Definitions

from Wiktionary, Creative Commons Attribution/Share-Alike License

  • n. The quality of being imposing.

from the GNU version of the Collaborative International Dictionary of English

  • n. The quality of being imposing.

from The Century Dictionary and Cyclopedia

  • n. The condition or quality of being imposing or impressive.

Etymologies

from Wiktionary, Creative Commons Attribution/Share-Alike License

imposing +‎ -ness

Examples

  • As we approached the tomb it grew in imposingness.

    In and out of Three Normady Inns

  • Forming a collective existence without assignable beginning or end, it appeals to that feeling of the infinite which is deeply rooted in human nature, and which seems necessary to the imposingness of all our highest conceptions.

    Morality as a Religion An exposition of some first principles

  • Percy looked down at her; all his imposingness, all his air of importance, and his occasional tinge of pompousness, had entirely vanished.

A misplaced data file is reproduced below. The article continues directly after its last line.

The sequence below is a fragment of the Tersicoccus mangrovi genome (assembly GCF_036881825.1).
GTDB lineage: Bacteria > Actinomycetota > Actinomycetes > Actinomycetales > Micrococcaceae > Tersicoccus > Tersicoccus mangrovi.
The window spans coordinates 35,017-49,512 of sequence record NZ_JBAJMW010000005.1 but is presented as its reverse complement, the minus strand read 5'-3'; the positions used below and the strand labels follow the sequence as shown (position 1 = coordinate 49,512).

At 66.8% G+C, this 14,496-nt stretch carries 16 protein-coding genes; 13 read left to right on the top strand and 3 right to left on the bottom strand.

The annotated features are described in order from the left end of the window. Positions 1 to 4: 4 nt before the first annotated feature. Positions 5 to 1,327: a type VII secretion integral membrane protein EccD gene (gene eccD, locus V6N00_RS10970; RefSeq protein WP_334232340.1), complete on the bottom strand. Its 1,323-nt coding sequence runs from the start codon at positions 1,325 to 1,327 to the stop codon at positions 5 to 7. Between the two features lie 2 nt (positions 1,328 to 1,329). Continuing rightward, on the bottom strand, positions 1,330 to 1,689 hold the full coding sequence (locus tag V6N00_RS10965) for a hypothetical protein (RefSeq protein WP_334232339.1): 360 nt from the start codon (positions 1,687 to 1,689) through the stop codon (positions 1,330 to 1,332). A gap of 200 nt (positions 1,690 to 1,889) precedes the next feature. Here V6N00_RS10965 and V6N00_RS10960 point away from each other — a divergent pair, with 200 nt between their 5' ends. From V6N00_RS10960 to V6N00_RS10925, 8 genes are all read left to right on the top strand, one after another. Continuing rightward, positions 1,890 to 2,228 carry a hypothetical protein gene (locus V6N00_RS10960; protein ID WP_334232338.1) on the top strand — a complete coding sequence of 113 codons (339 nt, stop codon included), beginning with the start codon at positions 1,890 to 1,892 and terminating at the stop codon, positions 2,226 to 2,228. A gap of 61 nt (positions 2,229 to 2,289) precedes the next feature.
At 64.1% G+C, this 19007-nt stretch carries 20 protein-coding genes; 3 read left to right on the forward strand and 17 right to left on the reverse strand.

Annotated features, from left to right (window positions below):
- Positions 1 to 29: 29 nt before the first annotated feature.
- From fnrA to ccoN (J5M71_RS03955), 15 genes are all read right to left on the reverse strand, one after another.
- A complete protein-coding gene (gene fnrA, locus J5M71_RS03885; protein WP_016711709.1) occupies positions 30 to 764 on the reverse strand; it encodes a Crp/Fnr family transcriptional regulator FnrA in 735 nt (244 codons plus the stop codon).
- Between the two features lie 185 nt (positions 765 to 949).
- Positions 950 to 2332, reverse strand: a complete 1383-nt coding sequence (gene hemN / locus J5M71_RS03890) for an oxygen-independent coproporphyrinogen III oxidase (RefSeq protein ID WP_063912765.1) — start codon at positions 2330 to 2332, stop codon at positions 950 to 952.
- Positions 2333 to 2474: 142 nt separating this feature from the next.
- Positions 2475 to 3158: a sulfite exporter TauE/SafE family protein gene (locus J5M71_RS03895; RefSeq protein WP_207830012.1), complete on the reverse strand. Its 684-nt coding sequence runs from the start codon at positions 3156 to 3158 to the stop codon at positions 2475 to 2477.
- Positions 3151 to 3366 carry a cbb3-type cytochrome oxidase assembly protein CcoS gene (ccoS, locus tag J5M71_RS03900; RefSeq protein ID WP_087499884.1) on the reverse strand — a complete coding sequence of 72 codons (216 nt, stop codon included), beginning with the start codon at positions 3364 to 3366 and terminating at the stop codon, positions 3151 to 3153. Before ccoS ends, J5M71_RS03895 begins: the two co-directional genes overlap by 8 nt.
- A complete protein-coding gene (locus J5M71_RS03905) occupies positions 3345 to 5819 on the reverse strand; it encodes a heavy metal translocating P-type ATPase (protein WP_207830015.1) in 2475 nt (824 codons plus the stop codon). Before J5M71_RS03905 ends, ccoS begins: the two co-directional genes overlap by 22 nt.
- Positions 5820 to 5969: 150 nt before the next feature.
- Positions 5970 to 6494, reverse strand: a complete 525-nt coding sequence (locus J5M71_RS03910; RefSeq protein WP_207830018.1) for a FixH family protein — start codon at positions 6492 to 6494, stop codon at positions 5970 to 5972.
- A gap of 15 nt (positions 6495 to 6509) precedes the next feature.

Bird of Paradise

  • A few steps onward and we were in sight of the source, and no words can convey its imposingness, or the sense of contrast forced upon the mind -- the pitchy, ebon cavern from which flashes the river in silvery whiteness, tumbling in a dozen cascades down glistening black rocks, and across pebbly beds, and along gold-green pastures.

    Holidays in Eastern France

  • The white silk and diamonds -- it may seem strange, but she did wear diamonds on her neck, in her ears, in her hair -- might have something to do with the new imposingness of her beauty, which flashed on him as more unquestionable if not more thoroughly satisfactory than when he had first seen her at the gaming-table.

    Daniel Deronda

  • It ascends into the unknown recesses of the past, embraces the manifold present, and descends into the indefinite and unforeseeable future, forming a collective Existence without assignable beginning or end, it appeals to that feeling of the Infinite, which is deeply rooted in human nature, and which seems necessary to the imposingness of all our highest conceptions.

    Auguste Comte and Positivism

  • -- as women do think when one of their artifices of evasion with a lover, or the trick of imposingness, has apparently been subduing him.

    Diana of the Crossways — Volume 4

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